[BioC] Plot signal distribution in miRNA arrays

Davis, Wade davisjwa at health.missouri.edu
Thu Aug 4 19:05:38 CEST 2011

Hi Andrea,
You are right about the robustness of the t-test. 

You had asked about the distribution across microRNAs on each array, but based on your questions, I think you should be asking about the distribution across arrays of each microRNA. There is a big difference in those distributions, as you can imagine. Plotting and examining each one of those microRNAs would be tedious. If your sample size is "large" (large is subjective, but I recall some paper with simulations showing good robustness with n>15 for unimodal data), then you can appeal to the central limit theorem that the distribution of the sample mean is approx normally distributed, regardless of parent distribution. If the sample size is small (n<5), making any reliable conclusion about the distribution based on KS test or plots is very unreliable in my opinion. A brief Google search turned up a paper (http://www.ukm.my/jsm/pdf_files/SM-PDF-40-6-2011/15%20NorAishah.pdf) which has a nice little simulation study on the power of normality tests for the 4 most common tests. At the smallest sample size they reported (n=39), the BEST power was 28%, where the alternative was from a chi-square w/3 df....


From: andrea.grilli at ior.it [andrea.grilli at ior.it]
Sent: Thursday, August 04, 2011 4:10 AM
To: Davis, Wade
Cc: bioconductor at r-project.org
Subject: RE: [BioC] Plot signal distribution in miRNA arrays

Hi Davis,
thank you for your exhaustive reply.
You are right, reason for this check is mainly statistic, because
after quantile normalization data was analyzed with t-test. I know
that this kind of test is "robust" to violation of normal
distribution, but I wanted to check my data (I know should have been
better doing these steps before the analysis...). Log2 transformation
improved symmetry of my data, but we are far from normal distribution.

I've a further question: do you think that using the mean of each
probe along all arrays could be a good resume on the general
distribution of the signals in my data? or this approach is altering
the results?

Thank you so much for your help and for your files, I'm pretty new to
Bioconductor and this is first time I try to perform this kind of

Citando "Davis, Wade" <davisjwa at health.missouri.edu>:

> Hi Andrea,
> As far as plotting, you would plot it as you would any other microarray data.
> Since you are interested in distribution across genes in a single
> array, then some subsetting of your expression matrix like
> hist(mydata[,1]) would give you a histogram of the first sample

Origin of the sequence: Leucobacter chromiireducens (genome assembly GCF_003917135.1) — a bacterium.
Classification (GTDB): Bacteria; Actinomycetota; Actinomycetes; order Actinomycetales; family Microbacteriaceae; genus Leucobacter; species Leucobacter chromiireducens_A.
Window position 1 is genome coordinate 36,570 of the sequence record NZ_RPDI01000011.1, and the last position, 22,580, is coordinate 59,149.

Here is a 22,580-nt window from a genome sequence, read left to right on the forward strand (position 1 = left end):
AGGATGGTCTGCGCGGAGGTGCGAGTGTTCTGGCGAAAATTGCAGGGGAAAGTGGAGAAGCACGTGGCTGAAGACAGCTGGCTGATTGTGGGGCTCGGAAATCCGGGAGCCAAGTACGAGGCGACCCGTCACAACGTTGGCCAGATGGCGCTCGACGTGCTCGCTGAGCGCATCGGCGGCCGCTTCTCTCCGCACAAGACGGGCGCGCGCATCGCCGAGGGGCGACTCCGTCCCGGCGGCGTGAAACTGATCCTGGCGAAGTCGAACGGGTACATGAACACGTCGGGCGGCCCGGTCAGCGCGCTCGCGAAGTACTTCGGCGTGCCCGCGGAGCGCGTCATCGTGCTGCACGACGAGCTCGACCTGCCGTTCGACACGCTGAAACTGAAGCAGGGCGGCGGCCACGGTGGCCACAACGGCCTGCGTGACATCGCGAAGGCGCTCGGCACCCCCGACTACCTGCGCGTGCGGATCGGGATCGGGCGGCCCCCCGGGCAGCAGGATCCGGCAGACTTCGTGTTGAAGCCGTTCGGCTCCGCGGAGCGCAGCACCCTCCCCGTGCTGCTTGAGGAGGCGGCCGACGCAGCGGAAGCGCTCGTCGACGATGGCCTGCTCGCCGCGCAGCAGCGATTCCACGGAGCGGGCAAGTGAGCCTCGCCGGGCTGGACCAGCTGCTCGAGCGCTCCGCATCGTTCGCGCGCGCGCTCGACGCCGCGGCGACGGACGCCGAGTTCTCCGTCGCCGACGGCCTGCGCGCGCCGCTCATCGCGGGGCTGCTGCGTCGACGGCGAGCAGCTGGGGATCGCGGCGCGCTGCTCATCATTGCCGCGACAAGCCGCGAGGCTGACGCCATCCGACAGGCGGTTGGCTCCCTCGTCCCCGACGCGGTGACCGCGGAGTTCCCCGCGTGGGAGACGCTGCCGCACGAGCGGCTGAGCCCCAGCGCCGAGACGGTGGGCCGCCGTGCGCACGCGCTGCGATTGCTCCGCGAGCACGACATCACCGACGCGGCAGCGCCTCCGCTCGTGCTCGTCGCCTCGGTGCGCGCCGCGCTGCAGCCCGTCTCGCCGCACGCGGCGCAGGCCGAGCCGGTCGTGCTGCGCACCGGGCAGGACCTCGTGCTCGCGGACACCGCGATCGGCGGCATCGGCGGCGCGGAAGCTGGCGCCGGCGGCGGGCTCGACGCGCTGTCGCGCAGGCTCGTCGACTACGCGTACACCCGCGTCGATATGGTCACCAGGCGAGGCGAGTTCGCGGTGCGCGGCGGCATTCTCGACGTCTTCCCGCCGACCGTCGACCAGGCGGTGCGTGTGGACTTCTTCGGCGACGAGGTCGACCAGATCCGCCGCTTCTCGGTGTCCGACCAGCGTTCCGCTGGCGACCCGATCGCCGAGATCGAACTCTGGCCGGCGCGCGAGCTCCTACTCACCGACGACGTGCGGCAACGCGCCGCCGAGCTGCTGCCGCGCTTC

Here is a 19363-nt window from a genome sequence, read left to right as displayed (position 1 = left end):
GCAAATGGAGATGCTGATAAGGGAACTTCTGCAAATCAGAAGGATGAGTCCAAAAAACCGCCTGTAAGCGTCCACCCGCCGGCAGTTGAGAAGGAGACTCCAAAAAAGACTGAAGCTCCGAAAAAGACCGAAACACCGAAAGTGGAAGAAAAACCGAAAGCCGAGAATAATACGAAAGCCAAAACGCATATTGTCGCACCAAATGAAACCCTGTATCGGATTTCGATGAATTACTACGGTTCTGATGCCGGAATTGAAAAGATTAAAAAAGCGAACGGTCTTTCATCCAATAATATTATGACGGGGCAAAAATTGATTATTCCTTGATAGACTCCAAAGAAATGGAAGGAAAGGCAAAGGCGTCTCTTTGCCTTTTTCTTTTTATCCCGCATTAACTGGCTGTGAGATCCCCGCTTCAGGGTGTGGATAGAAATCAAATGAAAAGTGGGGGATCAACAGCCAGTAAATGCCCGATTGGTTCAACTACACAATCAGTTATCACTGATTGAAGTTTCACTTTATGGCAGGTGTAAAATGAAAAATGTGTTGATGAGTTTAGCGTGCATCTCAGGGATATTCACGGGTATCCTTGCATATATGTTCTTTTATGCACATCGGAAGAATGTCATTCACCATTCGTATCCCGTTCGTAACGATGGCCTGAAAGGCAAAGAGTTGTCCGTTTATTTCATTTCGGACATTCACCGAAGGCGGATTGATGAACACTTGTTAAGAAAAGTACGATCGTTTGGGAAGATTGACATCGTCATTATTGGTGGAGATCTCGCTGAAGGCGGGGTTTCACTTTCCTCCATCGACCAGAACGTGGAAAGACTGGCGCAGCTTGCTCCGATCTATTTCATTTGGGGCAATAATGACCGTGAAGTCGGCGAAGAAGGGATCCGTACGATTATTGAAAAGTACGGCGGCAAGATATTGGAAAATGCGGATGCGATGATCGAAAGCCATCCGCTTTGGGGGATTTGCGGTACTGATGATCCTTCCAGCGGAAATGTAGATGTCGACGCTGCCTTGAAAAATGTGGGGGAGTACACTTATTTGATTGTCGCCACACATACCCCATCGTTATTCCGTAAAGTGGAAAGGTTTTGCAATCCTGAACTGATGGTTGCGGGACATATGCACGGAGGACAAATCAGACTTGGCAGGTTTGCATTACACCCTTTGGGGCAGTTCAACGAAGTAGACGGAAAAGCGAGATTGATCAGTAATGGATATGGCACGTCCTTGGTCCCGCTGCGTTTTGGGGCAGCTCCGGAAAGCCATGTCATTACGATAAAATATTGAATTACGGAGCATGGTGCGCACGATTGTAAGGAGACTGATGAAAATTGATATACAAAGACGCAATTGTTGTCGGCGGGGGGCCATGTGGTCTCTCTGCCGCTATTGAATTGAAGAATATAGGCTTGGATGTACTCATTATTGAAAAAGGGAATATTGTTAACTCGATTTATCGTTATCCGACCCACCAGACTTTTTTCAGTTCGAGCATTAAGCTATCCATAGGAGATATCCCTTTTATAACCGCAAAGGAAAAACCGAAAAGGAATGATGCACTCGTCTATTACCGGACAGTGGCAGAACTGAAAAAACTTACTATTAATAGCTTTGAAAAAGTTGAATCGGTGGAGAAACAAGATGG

> (assuming samples are stored column-wise as is typical). Or you
> could do plot(density()) instead of hist().
> But my primary reason for responding to your question is to ask why
> you would assume the distribution would or should be normal across
> mirna's in a GIVEN sample. It is hard for me to think why it should
> be (biologically), and there is no statistical requirement for it to
>  be. (Quantile normalization won't impose normality, but the log2
> transform will make the distribution more symmetric.)
> I have attached some plots from an Affy mirna (2.0) mouse experiment
>  that I happened to have open in R right now. The QC pdf contains
> plots before normalizing, and the other is after normalizing. (Note
> that it is really not necessary to plot each density after quantile
> normalization, they must look at the same by definition. I just did
> it since you asked about plotting each one separately). Notice how
> the distribution is long tailed.
> BTW, here is sample code for the density plot:
> par(mfrow=c(3,2),pty="s")
> for(i in 1:6){
> plot(density(exprs(mirna.norm_mouse)[,i]))
> }
> Wade
> -----Original Message-----
> From: andrea.grilli at ior.it [mailto:andrea.grilli at ior.it]
> Sent: Wednesday, August 03, 2011 4:53 AM
> To: bioconductor at r-project.org
> Subject: [BioC] Plot signal distribution in miRNA arrays
> Hi to all,
> I would like to plot signal distribution from miRNA array experiment,
> one only plot for all arrays. Any suggestion on how to perform it? Is
> there some easy way to check how this data fit a normal distribution
> (e.g. with K-S test)?
> Data comes from Agilent Human miRNA v.2, normalized with quantile
> method and log2 transformed.
> Thanks in advance,
> Andrea

Dr. Andrea Grilli
andrea.grilli at ior.it
phone 051/63.66.756

Laboratory of Experimental Oncology
Rizzoli Orthopaedic Institute
Codivilla Putti Research Center
via di Barbiano 1/10
40136 - Bologna - Italy

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